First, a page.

Written evidence from Member of the public (COV0118)

Contact Tracing App

The comments that you made on TV and the report on the tracing app have aligned with my tension over mixed feelings - the advent of a safely managed release from lockdown version the concern of overlooked weaknesses in a speedily developed and launched app.

 My background covers anti-fraud and data breaches including in the telecommunications sector.  I would not call myself an expert but have experience that underpins my thinking, coupled with an aviation safety background where we question where there is doubt.

  1. You raise a crucial point about the collection of data, in whatever form, and its use for the current COVID purpose as well as any potential future use.
  2. My concern is where the data is stored - solely on UK servers, within the EU which is a similar standard under GDPR, or more widely such as the US where there are lower standards?  Once outside of the UK, applying our data rights becomes harder with some apps declaring foreign legal jurisdictions; one uses the courts in Fulton County in the US State of Georgia!.
  3. Whilst I could argue that the collection of the data is a legitimate national security and/or law enforcement purpose under DPA18, I fail to see any reason beyond statistical purposes for its retention beyond the pandemic and clearing up.  We need to be completely and simply transparent on current and future use with clear opt-in/out.
  4. I have a concern that there will be a move to monetise the data, perhaps by selling to pharma and other companies overseas, thereby likely breaching DPA18 and HRA98 principles.
  5. It has been stated that the app has been approved as secure by JCSC but the potential weakness is that when we open Bluetooth, we open a door that anybody can try enter so an opportunity that fraudsters will try exploit through any Bluetooth enabled app on board a device.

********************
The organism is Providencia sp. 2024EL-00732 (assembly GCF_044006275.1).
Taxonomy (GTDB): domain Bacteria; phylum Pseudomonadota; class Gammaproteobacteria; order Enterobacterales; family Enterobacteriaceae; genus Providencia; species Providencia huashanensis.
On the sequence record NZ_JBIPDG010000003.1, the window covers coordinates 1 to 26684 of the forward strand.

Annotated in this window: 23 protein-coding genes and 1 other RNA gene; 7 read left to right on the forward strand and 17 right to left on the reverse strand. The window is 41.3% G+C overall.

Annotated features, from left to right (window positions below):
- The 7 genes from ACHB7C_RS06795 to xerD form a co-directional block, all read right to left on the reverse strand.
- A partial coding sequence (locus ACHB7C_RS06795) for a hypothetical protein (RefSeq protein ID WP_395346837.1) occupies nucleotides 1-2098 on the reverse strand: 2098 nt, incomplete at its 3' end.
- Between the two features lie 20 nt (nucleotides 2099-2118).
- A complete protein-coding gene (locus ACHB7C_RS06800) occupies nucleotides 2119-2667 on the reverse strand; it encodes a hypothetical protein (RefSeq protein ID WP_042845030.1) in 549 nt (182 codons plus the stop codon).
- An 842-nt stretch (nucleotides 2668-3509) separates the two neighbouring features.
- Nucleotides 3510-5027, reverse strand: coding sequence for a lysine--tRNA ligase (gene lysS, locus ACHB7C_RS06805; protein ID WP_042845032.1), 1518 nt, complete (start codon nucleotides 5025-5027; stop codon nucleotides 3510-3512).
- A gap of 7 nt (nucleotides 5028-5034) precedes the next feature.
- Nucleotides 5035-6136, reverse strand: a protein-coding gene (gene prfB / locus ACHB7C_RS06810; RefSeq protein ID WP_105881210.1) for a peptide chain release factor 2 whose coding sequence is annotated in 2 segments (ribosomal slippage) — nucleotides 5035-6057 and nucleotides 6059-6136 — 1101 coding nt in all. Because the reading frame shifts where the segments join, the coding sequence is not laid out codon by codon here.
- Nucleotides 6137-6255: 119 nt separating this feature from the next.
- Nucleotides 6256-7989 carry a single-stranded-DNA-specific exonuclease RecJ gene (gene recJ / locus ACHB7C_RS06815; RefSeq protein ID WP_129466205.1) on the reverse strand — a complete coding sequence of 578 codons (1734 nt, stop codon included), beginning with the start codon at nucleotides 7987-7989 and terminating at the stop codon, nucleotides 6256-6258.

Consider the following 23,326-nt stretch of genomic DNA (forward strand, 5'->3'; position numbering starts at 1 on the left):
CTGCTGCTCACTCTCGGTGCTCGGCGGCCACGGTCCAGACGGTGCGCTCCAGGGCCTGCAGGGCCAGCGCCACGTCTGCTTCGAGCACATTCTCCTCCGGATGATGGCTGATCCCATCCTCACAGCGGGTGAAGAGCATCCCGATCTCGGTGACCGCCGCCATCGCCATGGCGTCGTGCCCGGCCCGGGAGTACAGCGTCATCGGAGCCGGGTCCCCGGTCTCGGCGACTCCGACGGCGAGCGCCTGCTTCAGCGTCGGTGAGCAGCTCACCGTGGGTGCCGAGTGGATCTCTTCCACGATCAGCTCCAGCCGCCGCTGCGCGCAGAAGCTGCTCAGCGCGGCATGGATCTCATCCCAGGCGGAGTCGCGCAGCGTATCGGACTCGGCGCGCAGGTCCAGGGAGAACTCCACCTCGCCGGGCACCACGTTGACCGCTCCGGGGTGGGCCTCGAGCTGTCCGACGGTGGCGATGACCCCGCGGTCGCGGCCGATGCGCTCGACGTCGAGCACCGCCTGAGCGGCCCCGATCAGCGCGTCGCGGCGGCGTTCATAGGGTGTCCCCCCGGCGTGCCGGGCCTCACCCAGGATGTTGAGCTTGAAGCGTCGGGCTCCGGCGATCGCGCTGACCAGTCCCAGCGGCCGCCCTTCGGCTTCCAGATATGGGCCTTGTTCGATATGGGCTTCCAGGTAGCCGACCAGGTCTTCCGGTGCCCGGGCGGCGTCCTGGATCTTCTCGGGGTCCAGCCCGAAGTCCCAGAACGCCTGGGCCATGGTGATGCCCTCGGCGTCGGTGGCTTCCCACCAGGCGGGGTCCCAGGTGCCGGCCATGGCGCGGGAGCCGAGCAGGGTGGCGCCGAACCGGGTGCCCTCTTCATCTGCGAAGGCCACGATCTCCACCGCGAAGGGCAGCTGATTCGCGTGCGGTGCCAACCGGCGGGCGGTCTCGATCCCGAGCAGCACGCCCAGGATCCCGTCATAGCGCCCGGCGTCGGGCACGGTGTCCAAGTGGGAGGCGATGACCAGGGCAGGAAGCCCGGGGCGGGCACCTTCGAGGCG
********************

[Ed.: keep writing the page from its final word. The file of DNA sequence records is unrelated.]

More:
6. When using Bluetooth, we often use generic devices where a common password is use to start; in some cases it cannot be changed at all.  This offers parallel routes to access the device.
  7. I am unclear of what part the location service on a device will be used.  We use that for a wide range applications - supermarket queues during COVID, star gazing, and exercises monitoring.  There is a well known example of US military personnel punding the perimiter of their base leaving a very clear circuit as well as times of use as a public record until they were forced to go dark and change their routes.
  8. When rolling out GDPR with schools, I used to switch my Bluetooth then run through the device I could see - often embarrassment but point clealry made.  On one occasion, a teacher told of a couple he knew who were out cycling when their garage was broken into and a haul of around £25,000 of bikes and equipment was stolen because they were being tracked on their exercise app.
  9. What will the public habit be when using the app - walking around with a device in our hands?  If so, will that lead to a rise in theft and subsequent fraud, the risk of data harm being greater as the device will likely be unlocked.
  10. Overall device and personal security needs to be rethought, not as a panic but rather a case of reviewing and ensuring the least risks through sensible actions.
  11. Opening a Bluetooth connection uses more power and slows other services down on a device.  The plan is a fail if the vital service cannot be accessed due to battery drain and no place to recharge when out.
  12. What other risks are we exposed to across a wide range of devices, operating systems, applications and more?

I've committed a range of thoughts, some outside the likely remit of JCHR, but have tried to take a holistic view of what needs to be considered in order to bring the population on board and trust the app which has a real purpose for the benefit of all. 

Thanks for what you and JCHR are doing in a challenging time.